8 WINTER 2010

How frack drilling works


By ISAAC WOLF Scripps Howard News Service

Step-by-step guide

Hydraulic fracturing is a controversial but increasingly common method for extracting natural gas from rock. The idea behind fracking, as it is often called, is simple: Drill a well deep underground, crack open the rock with a series of explosions, then enlarge those fissures by shooting in millions of gallons of chemically laced water. Once those pathways are large enough, the treasure trove of trapped gas will flow up the well. With advances in technology, multi-stage fracking has become the standard, according to the Marcellus Shale Coalition, an industry group comprising dozens of drilling and well services companies. The Marcellus Shale is a natural gas-rich, underground rock formation stretching from New York to West Virginia. Frack wells arent limited to one size or depth: They can range from just under the water table (usually 500 feet to 1,000 feet below ground level) to well over 10,000 feet under the earths surface. Estimates vary widely on how much fracking fluid is used in the process of drilling them from less than a million gallons to 5 million gallons or more. The fracking fluids, which contain significant

amounts of toxic additives, are supposed to stay safely trapped, usually thousands of feet underground, or get captured cleanly when they flow back up the well to the surface, the industry says. But homeowners, environmentalists and others have reported cases around the nation of toxic fracking fluids infiltrating drinking water. Just what toxic compounds are in those fluids isnt clear. The industry has generally kept the site-bysite ingredient lists a secret from the public, though they are bowing to intense pressure from critics and have released some details. Without full information, frack opponents say, they dont know what chemicals to test for and they sometimes find contaminants in their water like that turn out not to be in frack fluids. Heres a step-by-step guide to how the drilling industry says fracking is supposed to work, according to the Marcellus Shale Coalition, the industry group:

1 Well drilling
A frack well begins like any traditional vertical well. A drill bores into the earth. Compressed air or fluids are used to flush rock cuttings to the surface. The hole typically is drilled to just past the deepest freshwater surface.

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SPECIAL REPORT
Drilling location

1 A drill bit on the end of a drill pipe bores into the ground. Compressed air pumped down the pipe ejects rock cuttings from the hole. FRES Well AQU IF ER

Hydraulic fracturing is a controversial but increasingly common method for extracting natural gas from rock. The idea behind fracking, as it is often called, is simple: Drill a well deep underground, crack open the rock with a series of explosions, then enlarge those ssures by shooting in millions of gallons of chemically laced water. Heres a step-by-step guide to how the drilling industry says fracking is supposed to work.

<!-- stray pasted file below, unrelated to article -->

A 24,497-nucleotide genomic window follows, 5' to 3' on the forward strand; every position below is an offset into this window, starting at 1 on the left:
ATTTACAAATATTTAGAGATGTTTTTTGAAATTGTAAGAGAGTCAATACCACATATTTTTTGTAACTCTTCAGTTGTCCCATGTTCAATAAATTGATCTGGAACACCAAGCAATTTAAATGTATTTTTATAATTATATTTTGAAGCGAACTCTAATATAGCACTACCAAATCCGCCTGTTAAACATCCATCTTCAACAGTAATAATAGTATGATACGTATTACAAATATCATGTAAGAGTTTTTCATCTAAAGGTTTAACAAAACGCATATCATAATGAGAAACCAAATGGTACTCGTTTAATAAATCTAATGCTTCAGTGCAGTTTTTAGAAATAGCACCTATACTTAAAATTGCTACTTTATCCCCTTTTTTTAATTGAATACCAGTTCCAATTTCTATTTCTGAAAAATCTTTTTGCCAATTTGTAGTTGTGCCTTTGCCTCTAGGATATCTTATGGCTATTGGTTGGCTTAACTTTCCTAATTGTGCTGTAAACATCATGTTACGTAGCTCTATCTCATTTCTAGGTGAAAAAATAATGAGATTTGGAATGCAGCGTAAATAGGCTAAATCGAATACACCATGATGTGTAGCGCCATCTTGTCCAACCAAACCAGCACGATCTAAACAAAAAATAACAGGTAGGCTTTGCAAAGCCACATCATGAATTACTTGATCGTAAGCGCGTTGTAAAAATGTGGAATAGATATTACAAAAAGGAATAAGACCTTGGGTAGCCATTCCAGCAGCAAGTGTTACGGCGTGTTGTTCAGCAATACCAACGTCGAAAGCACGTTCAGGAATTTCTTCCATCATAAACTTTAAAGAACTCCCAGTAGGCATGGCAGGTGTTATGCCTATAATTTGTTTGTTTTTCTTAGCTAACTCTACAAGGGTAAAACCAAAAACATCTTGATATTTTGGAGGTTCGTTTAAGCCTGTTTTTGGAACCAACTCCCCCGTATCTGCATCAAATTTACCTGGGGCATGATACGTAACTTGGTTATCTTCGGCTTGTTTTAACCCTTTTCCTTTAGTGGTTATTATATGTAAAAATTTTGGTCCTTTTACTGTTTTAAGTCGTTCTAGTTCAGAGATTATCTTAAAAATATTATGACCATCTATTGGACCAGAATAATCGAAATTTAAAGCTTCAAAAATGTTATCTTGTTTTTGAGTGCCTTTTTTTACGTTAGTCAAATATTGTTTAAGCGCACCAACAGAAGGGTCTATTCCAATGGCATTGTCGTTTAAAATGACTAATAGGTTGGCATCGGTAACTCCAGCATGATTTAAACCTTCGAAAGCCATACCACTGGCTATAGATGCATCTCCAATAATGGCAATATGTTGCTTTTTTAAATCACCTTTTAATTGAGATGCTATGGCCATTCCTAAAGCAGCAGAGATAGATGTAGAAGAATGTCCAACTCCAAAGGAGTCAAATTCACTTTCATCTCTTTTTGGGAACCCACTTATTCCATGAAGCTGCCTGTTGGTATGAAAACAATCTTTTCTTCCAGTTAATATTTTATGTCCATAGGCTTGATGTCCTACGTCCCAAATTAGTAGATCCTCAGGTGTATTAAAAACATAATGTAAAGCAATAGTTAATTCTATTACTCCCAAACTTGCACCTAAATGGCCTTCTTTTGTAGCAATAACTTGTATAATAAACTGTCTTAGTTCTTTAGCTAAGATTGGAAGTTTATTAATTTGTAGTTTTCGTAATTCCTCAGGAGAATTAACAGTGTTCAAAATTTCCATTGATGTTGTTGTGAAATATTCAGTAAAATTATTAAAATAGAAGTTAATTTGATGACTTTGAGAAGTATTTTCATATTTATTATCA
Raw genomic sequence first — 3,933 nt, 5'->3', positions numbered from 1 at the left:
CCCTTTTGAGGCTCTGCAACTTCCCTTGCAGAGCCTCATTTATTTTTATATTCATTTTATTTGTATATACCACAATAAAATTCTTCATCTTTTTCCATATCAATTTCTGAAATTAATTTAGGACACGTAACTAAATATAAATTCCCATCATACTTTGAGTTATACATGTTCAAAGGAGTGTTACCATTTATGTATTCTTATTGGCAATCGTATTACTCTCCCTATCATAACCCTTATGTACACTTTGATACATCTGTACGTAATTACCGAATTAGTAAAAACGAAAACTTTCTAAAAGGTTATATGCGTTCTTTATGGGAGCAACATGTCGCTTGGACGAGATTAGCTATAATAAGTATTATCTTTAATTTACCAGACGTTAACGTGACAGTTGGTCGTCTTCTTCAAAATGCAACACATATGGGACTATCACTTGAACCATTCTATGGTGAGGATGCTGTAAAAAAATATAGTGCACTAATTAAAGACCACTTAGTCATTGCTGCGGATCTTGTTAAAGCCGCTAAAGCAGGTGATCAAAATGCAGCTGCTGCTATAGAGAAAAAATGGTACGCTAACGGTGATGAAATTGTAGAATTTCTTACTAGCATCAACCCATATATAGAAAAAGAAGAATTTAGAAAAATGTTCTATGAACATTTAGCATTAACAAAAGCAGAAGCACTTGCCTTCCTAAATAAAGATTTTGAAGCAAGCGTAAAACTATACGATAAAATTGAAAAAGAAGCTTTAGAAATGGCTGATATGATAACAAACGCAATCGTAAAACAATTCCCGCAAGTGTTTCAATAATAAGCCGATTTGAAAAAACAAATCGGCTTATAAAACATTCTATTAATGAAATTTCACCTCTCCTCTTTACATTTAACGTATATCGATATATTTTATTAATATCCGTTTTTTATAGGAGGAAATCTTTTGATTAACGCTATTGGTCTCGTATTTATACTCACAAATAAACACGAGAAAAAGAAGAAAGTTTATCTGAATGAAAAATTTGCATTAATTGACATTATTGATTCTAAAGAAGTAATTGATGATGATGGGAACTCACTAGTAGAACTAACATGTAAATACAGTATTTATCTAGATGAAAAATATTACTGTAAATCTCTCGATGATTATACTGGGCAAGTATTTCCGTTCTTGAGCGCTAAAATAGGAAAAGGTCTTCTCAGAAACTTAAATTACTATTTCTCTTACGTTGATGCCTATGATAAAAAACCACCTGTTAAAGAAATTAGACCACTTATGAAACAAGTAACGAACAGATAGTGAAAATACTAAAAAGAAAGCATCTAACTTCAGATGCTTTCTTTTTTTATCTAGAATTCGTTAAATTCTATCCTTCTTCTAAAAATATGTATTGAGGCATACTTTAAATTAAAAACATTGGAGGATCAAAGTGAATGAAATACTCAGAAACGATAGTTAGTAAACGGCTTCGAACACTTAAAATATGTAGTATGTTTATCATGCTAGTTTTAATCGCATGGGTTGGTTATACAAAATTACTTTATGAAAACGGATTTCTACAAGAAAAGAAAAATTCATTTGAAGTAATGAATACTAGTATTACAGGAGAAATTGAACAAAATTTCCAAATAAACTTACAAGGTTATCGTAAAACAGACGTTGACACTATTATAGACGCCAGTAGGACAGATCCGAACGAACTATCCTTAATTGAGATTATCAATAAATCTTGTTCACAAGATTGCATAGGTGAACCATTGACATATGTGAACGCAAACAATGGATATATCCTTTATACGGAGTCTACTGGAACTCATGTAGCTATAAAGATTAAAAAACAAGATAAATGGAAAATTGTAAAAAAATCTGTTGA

HORIZONTAL DRILLING PROCESS FOR SHALE

H WA TER

2 The hole is drilled just under the deepest water near the surface. Surface casing is inserted into the drilled hole to isolate the fresh water zone.

3 Cement poured down the casing seals off the well bore from the fresh water preventing contamination.

Cement

4 Drilling continues to 500 feet above the planned horizontal section.

Kick-off point Where the curve begins and the horizontal section is drilled. The horizontal segment is called the lateral. 6

SHALE

Well

Fissures Gas ows into the well bore.

About 1/4 mile* Fissures It takes 350 pieces of pipe weighing almost 87 tons to drill a 10,500 foot well. Stages measure about 1,000 ft.* 5 SHAL E

PERFING AND FRACKING


Annulus SHALE Perforating gun

FRACTURES

Cement

Casing

Cement A perforating gun is inserted into the casing and shoots small holes through casing and cement and into the shale formation.

Water mixture Water, sand and lubricants are pumped into the well bore under high pressure forcing the shale to fracture. This is repeated in roughly 1,000-foot segments throughout the horizontal distance of the well.

30 feet long, 495 pounds each

When the target length is reached, cement is sent through production casing lling the space between the casing and the wall of the hole known as the annulus.

*Diagram is schematic. Not to scale.


Source: http://marcelluscoalition.org

SHNS graphic by John Bruce

FRACKING

How frack drilling works


2 & 3 Outer barrier
What comes next is crucial. A protective outer layer is inserted into the hole, and its job is to safeguard the fresh water aquifer from toxic fluids or natural gas that will flow through the well. This barrier is called the surface casing, and it includes a layer of cement.

5 Lateral progress
The final stage of the well is the horizontal, or lateral section. Once the horizontal well has been drilled to the desired length, another metal tube is inserted the length of the well. As with the outer protective layer, cement is again pumped around the metal casing. Its supposed to fill any open space outside the casing. This is a critical step: the cement permanently secures the well bore, and it prevents hydrocarbons and other fluids from seeping out into the formation.